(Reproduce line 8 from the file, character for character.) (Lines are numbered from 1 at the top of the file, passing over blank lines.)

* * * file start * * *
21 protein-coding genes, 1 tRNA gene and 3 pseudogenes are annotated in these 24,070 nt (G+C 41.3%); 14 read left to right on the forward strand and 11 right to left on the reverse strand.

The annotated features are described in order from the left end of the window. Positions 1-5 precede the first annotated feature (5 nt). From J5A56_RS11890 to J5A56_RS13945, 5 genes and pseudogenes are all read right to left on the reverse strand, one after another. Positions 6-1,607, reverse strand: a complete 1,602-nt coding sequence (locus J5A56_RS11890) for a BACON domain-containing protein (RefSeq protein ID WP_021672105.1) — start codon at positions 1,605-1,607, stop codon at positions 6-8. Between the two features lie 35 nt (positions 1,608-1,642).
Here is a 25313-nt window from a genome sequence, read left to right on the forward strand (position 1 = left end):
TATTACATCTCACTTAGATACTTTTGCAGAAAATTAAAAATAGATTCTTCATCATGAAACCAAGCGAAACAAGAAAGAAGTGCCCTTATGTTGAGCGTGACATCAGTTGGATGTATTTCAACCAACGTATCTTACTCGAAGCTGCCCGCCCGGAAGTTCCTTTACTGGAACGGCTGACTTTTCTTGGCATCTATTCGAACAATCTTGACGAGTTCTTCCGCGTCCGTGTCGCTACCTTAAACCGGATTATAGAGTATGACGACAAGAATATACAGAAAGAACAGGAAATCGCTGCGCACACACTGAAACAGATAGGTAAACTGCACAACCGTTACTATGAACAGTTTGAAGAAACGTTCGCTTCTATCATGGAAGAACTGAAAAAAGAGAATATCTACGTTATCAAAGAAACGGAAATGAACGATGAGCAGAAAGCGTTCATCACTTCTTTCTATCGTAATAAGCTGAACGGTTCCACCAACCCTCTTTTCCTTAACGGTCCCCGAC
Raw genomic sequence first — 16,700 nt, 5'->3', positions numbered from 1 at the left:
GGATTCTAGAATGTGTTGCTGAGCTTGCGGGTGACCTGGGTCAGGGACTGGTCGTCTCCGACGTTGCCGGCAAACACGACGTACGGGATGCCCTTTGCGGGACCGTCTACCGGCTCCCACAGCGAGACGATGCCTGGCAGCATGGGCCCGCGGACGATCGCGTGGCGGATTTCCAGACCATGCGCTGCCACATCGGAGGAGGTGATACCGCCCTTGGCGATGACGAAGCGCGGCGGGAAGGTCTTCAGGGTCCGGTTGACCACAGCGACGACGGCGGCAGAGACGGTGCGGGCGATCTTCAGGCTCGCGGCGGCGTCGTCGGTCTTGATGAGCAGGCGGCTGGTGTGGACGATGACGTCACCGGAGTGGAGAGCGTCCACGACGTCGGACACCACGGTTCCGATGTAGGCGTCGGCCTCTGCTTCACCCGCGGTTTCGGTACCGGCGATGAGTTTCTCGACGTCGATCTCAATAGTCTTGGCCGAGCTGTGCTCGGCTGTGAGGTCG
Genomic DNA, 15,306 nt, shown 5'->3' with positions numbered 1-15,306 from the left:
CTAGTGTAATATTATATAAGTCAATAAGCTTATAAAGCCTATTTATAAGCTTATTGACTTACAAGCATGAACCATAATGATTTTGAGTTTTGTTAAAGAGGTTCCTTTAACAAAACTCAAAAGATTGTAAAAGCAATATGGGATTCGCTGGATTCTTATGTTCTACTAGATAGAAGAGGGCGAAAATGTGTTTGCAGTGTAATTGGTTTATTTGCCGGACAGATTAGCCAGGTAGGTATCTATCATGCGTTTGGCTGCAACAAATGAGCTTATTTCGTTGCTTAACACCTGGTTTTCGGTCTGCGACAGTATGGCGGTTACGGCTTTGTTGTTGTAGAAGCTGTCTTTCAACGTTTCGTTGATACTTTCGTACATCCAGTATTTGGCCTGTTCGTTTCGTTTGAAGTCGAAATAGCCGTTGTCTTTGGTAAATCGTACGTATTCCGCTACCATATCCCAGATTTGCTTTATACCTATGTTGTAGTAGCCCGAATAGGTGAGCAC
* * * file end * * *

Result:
CTAGTGTAATATTATATAAGTCAATAAGCTTATAAAGCCTATTTATAAGCTTATTGACTTACAAGCATGAACCATAATGATTTTGAGTTTTGTTAAAGAGGTTCCTTTAACAAAACTCAAAAGATTGTAAAAGCAATATGGGATTCGCTGGATTCTTATGTTCTACTAGATAGAAGAGGGCGAAAATGTGTTTGCAGTGTAATTGGTTTATTTGCCGGACAGATTAGCCAGGTAGGTATCTATCATGCGTTTGGCTGCAACAAATGAGCTTATTTCGTTGCTTAACACCTGGTTTTCGGTCTGCGACAGTATGGCGGTTACGGCTTTGTTGTTGTAGAAGCTGTCTTTCAACGTTTCGTTGATACTTTCGTACATCCAGTATTTGGCCTGTTCGTTTCGTTTGAAGTCGAAATAGCCGTTGTCTTTGGTAAATCGTACGTATTCCGCTACCATATCCCAGATTTGCTTTATACCTATGTTGTAGTAGCCCGAATAGGTGAGCAC